Quantum Computation and Cryptography


Quantum mechanics is one of the most successful and, at the same time, controversial theories in physics. It has been established that the laws of quantum mechanics enable us to perform efficient computations and achieve cryptographic primitives (as well as many other things) that were otherwise assumed to be impossible.

In terms of computations, using quantum algorithms one can solve efficiently a wide range of problems which were believed to be extremely difficult (factoring, discrete logarithm computation, principal ideal computation etc). These problems are still assumed to be difficult to solve using classical computers. In fact, researchers were so confident in this belief that these problems were used as the basis for most of today's cryptographic protocols (RSA, El Gamal, Eliptic Curve Cryptography etc). This means for example, that an adversary having a quantum computer could, in principle, break most existing encryption schemes.

Fear not, though! While some cryptographic protocols are rendered useless against a quantum computer, quantum mechanics also gives us a solution, namely quantum cryptography. Quantum cryptography provides protocols which are secure not just against quantum computers, but against any kind of adversary (with unlimited computational resources), as their security is based on the laws of physics.

This workshop aims to give an introduction into these topics. By the end you will be, hopefully, familiar with the major ideas and concepts of quantum computation and quantum cryptography. Each lecture will have a set of assignments which you can do in order to improve your understanding.

When and Where?

Aug, 24th - Aug, 29th. The lectures will take place between 6:00pm and 8:00pm.
Location: Universitatea Politehnica Bucuresti, Facultatea de Automatica si Calculatoare
Room: EC105


Each lecture is divided into two parts of 50 mins each.

  1. Monday, 24 Aug
    • Introduction: We start by looking at some very interesting and counter-intuitive features of quantum mechanics and the emergence of quantum computation. Presentation can be found here.
    • The quantum speed-up: We'll then try to understand where the power of quantum computers comes from by looking at a simple model of computation. Presentation can be found here.
  2. Tuesday, 25 Aug
    • Quantum information: The basics of how quantum information is represented and which operations can be performed on it (and which cannot). Presentation can be found here.
    • Quantum algorithms: Using what we've learned, we'll look at some of the first quantum algorithms and understand why they are efficient. We'll also look at some of their applications, such as breaking cryptography protocols. Presentation can be found here. A cheatsheet can be found here.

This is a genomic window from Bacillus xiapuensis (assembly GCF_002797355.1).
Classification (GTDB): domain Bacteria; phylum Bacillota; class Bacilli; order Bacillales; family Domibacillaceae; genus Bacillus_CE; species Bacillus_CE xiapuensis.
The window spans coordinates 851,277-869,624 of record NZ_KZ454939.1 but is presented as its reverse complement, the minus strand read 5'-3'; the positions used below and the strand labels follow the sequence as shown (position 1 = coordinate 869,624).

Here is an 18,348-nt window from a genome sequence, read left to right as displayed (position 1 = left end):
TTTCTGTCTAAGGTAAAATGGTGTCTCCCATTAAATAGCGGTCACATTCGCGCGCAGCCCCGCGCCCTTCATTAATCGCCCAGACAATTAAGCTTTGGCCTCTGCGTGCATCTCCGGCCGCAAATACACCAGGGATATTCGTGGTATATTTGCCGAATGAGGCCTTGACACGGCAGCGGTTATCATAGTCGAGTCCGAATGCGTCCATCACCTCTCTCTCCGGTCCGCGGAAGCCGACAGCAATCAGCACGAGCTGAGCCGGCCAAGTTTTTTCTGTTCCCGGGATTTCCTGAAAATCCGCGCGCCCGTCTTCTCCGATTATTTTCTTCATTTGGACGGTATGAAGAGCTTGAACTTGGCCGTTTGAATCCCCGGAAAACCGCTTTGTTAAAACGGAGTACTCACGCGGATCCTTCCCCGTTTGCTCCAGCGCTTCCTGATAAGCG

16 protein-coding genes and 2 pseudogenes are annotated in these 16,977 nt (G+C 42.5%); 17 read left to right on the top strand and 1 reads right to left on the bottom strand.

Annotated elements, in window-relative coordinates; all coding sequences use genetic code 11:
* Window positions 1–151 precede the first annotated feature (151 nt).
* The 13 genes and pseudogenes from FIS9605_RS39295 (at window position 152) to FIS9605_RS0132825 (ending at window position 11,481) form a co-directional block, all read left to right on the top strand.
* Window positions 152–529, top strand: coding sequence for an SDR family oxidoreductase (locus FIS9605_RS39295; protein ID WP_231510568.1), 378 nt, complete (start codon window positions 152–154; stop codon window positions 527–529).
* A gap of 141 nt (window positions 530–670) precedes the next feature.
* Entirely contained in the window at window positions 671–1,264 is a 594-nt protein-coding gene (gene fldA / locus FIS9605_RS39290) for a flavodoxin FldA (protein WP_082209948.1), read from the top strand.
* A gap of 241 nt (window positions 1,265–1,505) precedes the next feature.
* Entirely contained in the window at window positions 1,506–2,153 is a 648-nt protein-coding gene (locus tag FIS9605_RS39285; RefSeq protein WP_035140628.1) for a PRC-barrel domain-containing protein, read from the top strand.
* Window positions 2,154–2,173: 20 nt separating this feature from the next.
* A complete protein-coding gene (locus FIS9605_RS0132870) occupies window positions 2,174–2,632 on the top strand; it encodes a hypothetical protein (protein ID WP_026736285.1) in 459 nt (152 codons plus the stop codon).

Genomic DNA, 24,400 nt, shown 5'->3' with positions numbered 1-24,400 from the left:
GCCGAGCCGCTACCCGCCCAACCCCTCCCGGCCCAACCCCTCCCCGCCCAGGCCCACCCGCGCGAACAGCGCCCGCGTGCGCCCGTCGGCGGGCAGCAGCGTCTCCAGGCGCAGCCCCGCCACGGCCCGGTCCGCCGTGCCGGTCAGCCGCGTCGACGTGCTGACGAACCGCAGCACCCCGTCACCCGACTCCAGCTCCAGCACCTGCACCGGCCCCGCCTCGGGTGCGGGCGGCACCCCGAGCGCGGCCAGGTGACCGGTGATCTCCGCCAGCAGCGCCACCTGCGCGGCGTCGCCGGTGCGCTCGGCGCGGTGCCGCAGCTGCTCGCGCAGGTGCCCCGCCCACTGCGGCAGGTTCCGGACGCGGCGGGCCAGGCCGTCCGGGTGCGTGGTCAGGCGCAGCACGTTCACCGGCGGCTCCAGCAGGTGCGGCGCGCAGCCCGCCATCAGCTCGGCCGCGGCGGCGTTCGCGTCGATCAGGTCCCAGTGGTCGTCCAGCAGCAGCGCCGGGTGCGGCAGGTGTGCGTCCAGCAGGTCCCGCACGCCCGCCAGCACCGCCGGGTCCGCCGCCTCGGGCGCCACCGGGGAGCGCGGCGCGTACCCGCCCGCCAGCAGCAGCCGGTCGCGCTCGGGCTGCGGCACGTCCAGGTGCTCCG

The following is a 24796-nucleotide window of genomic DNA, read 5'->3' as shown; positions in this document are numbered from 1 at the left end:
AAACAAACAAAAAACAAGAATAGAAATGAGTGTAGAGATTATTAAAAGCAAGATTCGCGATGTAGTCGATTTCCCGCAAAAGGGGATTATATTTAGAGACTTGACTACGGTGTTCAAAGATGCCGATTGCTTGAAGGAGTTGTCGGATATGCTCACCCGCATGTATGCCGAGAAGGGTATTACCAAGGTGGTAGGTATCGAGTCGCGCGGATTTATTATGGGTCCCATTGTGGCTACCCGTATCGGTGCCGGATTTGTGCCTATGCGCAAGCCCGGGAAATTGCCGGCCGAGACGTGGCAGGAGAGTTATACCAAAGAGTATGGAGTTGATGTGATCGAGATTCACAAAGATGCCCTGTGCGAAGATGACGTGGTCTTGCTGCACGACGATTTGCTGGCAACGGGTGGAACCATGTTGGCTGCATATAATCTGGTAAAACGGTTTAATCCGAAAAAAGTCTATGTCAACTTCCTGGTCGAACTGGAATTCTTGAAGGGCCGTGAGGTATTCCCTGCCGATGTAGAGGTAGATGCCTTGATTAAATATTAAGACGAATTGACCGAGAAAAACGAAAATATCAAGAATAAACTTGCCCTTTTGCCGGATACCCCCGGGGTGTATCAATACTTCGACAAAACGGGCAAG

3. Wednesday, 26 Aug
    • Quantum entanglement: One of the quintessential features of quantum mechanics/computing is entanglement. We'll see what it is, how it can be used for teleportation and why Einstein called it “spooky action-at-a-distance”. Presentation can be found here.
    • Where's my quantum computer?: After hopefully convincing you why quantum computers are awesome, we'll see why we don't have them yet. To do this we'll look at some of the problems in implementing them and how these are dealt with in practice (we'll also briefly touch upon D-Wave). Presentation can be found here.
  4. Thursday, 27 Aug
    • Cryptography 1: While we don't have quantum computers yet, we do have quantum cryptography. The security of quantum cryptography protocols is based on the laws of physics, rather than computationally hard problems. We'll look into a couple of these protocols to understand how they work and what interesting properties they have (unconditional security and device independence). Presentation can be found here.
    • Cryptography 2: Continuing, we'll also look into quantum authentication, digital signatures and also post-quantum cryptography (cryptography that is secure against quantum computers). Presentation can be found here.
  5. Friday, 28 Aug
    • Measurement-based quantum computing: We'll examine a relatively newer model of quantum computation which has been very fruitful in providing new insight into quantum computing and has widened its applications. Presentation can be found here.
    • Hot topics: The final part is dedicated to the various hot topics in the field, which are currently being researched (Universal Blind Quantum Computation, Topological Quantum Computation, Quantum Communication Complexity etc). Presentation can be found here.
  6. Saturday, 29 Aug - Bonus lecture by Daniel Ciocîrlan (daniel.ciocirlan@gmail.com)
    • Adiabatic quantum computing: We'll look at the following: an overview of the adiabatic theorem; adiabatic quantum computing (idea, constraints, gap condition); complexity in adiabatic quantum computing; how to solve SAT with a theoretical adiabatic quantum computer; D-Wave and blackbox (overview and principles); a few problems (SAT, NAND, WMIS in Python with D-Wave's Blackbox API). Presentation can be found here. The general program for D-Wave's Blackbox, can be found here.


  • Basic knowledge of vector spaces, matrices and linear algebra in general
  • Basic knowledge of probabilities (what a probability distribution is, conditional probability)

No knowledge of quantum mechanics is required :)


Registration has closed.
If you have any questions, please email the organizer.

Instructor and Organizer

Alexandru Gheorghiu

E-mail: gheorghiuandru@gmail.com

sesiuni/quantum-comp.txt · Last modified: 2015/08/30 16:05 by andru